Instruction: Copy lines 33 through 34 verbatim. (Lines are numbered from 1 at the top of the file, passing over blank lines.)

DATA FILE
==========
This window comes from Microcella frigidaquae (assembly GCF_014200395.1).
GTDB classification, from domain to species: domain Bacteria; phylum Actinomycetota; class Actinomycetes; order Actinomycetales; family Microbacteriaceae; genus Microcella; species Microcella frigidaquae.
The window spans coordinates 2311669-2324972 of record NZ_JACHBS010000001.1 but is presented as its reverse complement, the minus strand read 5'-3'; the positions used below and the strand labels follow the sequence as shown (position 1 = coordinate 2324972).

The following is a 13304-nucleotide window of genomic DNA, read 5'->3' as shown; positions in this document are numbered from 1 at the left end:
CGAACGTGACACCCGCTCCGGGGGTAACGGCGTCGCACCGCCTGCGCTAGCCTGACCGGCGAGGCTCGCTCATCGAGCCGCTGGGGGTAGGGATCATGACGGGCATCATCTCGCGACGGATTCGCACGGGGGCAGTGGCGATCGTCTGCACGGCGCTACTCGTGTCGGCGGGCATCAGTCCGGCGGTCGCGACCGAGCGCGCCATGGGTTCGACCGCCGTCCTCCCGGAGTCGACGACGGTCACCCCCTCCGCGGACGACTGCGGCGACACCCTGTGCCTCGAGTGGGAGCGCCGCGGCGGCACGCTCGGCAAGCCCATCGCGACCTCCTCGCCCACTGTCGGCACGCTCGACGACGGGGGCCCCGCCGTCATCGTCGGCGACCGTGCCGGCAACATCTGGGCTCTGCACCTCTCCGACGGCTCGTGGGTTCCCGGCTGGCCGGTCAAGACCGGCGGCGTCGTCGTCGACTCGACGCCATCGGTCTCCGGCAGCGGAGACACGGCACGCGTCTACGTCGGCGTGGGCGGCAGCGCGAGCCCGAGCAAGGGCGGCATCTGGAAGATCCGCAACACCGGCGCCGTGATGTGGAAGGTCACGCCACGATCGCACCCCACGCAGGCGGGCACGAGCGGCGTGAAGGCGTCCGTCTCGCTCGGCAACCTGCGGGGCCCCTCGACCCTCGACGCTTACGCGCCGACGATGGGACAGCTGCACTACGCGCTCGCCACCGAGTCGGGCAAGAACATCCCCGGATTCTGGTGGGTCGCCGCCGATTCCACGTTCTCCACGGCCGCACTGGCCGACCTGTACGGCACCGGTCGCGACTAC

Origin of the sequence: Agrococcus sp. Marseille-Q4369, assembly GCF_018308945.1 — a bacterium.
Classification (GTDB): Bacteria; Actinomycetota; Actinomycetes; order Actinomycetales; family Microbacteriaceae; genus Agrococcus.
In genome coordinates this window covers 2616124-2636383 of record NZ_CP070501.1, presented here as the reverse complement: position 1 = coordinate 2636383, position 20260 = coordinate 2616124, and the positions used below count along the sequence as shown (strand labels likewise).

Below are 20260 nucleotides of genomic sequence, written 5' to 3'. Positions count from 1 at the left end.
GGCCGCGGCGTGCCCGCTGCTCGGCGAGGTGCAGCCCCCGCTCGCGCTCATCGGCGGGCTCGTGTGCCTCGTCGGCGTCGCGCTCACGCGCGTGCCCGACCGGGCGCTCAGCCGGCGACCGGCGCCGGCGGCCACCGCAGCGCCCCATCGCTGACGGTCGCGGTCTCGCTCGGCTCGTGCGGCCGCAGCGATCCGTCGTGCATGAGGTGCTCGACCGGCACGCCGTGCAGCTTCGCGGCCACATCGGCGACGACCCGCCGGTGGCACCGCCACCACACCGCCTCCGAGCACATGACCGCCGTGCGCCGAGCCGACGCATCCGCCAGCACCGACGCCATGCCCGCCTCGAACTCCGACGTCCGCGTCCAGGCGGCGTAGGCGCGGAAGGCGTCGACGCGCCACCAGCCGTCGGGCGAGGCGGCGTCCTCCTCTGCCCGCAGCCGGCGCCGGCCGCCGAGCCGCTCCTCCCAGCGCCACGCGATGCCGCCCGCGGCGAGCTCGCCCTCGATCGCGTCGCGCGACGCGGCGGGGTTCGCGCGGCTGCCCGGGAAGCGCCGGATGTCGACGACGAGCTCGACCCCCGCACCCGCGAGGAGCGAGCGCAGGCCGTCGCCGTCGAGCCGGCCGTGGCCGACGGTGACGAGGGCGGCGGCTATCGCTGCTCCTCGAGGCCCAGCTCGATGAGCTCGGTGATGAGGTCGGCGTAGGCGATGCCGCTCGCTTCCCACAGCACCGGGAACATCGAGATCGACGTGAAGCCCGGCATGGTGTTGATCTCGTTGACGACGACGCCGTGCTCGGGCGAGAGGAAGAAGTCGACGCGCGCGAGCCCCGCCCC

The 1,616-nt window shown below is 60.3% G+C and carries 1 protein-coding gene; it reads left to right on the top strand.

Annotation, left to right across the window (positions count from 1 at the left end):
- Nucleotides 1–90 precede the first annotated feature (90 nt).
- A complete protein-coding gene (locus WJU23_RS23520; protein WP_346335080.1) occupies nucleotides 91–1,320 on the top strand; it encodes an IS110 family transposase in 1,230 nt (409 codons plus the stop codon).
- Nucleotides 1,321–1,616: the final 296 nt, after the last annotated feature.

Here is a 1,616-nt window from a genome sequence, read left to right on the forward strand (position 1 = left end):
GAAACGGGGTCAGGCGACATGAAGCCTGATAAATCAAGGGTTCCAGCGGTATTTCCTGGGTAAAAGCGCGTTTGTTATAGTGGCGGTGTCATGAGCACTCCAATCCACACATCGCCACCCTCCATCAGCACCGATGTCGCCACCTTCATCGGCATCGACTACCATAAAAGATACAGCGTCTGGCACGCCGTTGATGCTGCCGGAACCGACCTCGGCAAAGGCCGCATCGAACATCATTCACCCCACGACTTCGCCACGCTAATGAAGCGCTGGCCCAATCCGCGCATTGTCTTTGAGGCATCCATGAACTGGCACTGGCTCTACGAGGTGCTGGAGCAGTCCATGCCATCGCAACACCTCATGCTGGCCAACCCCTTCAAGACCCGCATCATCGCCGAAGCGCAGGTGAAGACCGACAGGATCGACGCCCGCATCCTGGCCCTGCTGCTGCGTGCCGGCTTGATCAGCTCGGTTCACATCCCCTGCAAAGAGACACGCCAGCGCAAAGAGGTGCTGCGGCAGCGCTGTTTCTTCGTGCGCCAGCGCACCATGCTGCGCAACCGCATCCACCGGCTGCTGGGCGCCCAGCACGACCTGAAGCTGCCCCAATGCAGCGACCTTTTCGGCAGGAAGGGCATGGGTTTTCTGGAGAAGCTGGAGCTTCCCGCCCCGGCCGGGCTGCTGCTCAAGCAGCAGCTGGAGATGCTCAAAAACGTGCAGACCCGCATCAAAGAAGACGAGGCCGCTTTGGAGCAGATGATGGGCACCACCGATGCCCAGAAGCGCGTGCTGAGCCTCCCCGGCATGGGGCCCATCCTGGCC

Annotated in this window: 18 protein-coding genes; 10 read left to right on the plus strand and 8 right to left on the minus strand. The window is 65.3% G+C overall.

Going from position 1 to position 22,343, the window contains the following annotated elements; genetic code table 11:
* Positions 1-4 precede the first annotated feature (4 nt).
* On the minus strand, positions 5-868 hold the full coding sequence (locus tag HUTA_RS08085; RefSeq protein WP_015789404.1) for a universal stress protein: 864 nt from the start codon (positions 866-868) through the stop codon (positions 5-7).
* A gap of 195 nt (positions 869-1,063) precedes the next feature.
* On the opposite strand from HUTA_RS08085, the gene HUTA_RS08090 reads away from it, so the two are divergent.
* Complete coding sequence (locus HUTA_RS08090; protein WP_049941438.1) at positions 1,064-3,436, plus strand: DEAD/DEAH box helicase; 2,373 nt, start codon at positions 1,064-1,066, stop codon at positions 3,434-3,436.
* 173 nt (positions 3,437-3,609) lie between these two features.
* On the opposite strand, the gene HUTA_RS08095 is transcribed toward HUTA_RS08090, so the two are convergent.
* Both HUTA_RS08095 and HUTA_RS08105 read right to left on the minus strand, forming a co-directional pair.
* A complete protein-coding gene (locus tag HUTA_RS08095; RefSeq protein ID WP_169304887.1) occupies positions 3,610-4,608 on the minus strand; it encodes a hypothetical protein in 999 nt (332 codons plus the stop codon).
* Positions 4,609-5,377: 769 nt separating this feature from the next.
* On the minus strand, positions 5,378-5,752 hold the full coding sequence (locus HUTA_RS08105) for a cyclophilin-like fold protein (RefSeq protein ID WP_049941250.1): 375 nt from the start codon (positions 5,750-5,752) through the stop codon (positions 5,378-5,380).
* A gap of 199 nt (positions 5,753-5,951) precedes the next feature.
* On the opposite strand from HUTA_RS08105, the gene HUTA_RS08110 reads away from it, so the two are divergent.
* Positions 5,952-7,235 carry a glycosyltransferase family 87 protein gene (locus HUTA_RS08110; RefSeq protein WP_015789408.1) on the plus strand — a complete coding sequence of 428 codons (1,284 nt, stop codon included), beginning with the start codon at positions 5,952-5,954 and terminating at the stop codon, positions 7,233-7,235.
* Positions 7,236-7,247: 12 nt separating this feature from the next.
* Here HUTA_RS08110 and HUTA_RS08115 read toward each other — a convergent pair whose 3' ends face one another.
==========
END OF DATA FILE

* Positions 5,952-7,235 carry a glycosyltransferase family 87 protein gene (locus HUTA_RS08110; RefSeq protein WP_015789408.1) on the plus strand — a complete coding sequence of 428 codons (1,284 nt, stop codon included), beginning with the start codon at positions 5,952-5,954 and terminating at the stop codon, positions 7,233-7,235.
* Positions 7,236-7,247: 12 nt separating this feature from the next.